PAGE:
Impact of caring on the health of the caregivers;
Present and future trends of informal care: continuation and survival or extinction?
Informal and formal care: complementary or substitutive?
We welcome the submission of reviews, original research articles, short communications, case studies, and other kinds of articles targeting any of these core research questions and beyond. We would be delighted to attract as many diverse submissions representing different geographies and jurisdictions as possible.
Prof. Pablo Moya Martinez
Prof. Raúl del Pozo Rubio
Manuscript Submission Information
Manuscripts should be submitted online at www.mdpi.com by registering and logging in to this website. Once you are registered, click here to go to the submission form. Manuscripts can be submitted until the deadline. All papers will be peer-reviewed. Accepted papers will be published continuously in the journal (as soon as accepted) and will be listed together on the special issue website. Research articles, review articles as well as short communications are invited. For planned papers, a title and short abstract (about 100 words) can be sent to the Editorial Office for announcement on this website.
Submitted manuscripts should not have been published previously, nor be under consideration for publication elsewhere (except conference proceedings papers). All manuscripts are thoroughly refereed through a single-blind peer-review process. A guide for authors and other relevant information for submission of manuscripts is available on the Instructions for Authors page. International Journal of Environmental Research and Public Health is an international peer-reviewed open access semimonthly journal published by MDPI.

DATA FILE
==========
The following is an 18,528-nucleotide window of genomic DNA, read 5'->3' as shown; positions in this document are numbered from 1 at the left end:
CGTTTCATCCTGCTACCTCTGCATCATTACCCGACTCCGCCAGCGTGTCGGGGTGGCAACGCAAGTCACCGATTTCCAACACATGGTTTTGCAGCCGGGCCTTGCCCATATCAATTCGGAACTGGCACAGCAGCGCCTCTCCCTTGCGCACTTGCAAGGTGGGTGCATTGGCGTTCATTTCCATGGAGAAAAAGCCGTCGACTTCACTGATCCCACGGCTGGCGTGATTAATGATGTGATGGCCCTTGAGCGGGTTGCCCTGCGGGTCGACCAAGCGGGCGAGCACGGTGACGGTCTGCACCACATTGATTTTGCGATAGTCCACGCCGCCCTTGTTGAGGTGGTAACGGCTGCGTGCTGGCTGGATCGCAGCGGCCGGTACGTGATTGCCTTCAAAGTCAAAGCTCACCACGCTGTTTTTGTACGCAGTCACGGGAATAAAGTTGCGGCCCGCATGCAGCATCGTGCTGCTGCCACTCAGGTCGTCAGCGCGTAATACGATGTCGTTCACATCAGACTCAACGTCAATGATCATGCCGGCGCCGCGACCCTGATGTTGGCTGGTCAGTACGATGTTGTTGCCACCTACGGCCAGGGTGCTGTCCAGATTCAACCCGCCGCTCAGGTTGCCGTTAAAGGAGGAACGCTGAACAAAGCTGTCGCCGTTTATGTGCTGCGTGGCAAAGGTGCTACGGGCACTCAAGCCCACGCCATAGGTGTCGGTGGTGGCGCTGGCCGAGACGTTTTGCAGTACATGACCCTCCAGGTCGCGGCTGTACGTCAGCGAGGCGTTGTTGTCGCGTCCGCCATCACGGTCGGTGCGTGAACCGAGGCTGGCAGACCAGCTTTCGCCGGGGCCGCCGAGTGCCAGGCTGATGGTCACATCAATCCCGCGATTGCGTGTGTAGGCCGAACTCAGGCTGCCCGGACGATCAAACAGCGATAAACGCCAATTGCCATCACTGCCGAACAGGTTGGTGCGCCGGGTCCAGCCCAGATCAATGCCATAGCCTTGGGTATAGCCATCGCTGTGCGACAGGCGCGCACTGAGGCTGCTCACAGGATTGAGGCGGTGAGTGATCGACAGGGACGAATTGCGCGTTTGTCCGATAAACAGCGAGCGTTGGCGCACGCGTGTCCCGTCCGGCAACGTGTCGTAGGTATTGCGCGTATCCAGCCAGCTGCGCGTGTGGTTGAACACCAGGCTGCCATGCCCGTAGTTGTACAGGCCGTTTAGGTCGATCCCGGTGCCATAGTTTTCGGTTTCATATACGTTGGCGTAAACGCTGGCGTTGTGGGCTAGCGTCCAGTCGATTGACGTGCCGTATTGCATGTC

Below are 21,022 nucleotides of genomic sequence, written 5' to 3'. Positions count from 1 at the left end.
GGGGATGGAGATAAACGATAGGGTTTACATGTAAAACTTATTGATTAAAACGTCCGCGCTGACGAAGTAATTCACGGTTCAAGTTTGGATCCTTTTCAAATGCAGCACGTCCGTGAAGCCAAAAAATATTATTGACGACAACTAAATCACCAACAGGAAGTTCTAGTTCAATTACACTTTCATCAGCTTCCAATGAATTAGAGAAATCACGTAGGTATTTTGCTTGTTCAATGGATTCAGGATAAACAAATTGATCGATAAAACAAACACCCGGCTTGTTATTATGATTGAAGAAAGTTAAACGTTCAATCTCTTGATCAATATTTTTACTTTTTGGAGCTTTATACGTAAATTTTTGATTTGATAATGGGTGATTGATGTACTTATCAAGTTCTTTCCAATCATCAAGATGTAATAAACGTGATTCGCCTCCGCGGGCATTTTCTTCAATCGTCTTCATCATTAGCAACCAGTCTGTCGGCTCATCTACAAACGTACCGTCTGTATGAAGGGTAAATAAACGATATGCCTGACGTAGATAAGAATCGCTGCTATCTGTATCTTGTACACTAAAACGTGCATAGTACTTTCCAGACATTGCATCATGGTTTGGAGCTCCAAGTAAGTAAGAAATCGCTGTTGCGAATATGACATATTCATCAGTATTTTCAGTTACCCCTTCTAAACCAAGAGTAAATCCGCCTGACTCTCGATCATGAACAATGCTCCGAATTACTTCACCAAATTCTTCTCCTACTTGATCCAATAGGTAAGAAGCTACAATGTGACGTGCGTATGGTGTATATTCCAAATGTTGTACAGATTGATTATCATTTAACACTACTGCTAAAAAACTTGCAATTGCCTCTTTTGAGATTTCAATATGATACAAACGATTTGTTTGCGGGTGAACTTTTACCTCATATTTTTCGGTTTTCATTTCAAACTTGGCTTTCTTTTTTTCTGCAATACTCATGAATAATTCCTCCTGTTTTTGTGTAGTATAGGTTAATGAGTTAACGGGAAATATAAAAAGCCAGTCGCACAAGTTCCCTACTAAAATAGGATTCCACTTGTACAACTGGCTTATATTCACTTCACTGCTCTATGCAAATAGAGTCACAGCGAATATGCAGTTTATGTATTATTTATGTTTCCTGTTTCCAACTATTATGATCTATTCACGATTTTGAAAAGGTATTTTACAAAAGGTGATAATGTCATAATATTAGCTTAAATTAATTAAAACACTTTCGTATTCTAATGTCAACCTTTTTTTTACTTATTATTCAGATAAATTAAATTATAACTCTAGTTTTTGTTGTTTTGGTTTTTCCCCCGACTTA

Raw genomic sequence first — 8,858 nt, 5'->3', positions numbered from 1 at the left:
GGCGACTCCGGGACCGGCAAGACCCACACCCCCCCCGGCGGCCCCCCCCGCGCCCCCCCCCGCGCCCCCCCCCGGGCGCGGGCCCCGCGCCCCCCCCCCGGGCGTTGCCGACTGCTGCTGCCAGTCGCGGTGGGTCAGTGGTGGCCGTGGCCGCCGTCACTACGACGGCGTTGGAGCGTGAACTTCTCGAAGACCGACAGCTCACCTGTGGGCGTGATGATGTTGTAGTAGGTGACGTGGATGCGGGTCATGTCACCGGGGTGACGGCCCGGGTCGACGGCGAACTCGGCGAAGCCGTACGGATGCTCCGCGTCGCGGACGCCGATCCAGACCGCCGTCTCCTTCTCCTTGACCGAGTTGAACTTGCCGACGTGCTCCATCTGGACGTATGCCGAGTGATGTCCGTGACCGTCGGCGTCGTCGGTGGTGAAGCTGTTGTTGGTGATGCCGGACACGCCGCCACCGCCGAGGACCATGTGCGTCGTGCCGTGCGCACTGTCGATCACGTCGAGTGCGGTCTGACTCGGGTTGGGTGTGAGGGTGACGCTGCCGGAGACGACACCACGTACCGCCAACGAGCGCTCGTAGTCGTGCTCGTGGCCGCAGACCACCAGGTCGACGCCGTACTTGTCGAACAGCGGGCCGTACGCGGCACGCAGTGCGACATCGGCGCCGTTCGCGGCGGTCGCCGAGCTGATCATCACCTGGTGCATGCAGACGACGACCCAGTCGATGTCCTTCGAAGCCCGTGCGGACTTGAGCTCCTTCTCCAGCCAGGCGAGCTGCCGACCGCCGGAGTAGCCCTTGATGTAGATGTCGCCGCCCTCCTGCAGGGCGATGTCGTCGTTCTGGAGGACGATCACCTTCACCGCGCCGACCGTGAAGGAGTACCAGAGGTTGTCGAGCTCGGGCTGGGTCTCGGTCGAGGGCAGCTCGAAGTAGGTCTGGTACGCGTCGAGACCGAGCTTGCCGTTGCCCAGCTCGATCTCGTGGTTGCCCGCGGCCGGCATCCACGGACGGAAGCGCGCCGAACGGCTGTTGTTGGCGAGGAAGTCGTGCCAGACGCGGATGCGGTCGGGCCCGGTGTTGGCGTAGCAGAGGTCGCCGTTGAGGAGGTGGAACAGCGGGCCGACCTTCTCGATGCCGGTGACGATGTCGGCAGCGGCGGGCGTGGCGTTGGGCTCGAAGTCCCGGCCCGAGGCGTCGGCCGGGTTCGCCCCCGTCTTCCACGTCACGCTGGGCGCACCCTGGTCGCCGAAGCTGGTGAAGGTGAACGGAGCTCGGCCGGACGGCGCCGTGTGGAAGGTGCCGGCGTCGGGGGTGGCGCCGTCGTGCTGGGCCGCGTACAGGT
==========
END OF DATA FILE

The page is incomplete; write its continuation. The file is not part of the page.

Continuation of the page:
Please visit the Instructions for Authors page before submitting a manuscript. The Article Processing Charge (APC) for publication in this open access journal is 2300 CHF (Swiss Francs). Submitted papers should be well formatted and use good English. Authors may use MDPI's English editing service prior to publication or during author revisions.
- equity of care social protection the economics of care cost of formal care cost of Informal care caregiver costs care Models costs of care financing of care care changes/care challenges economics of ageing economics of child care economics of Infant care care planning care in illness terminal care palliative care critical care care of illness prevention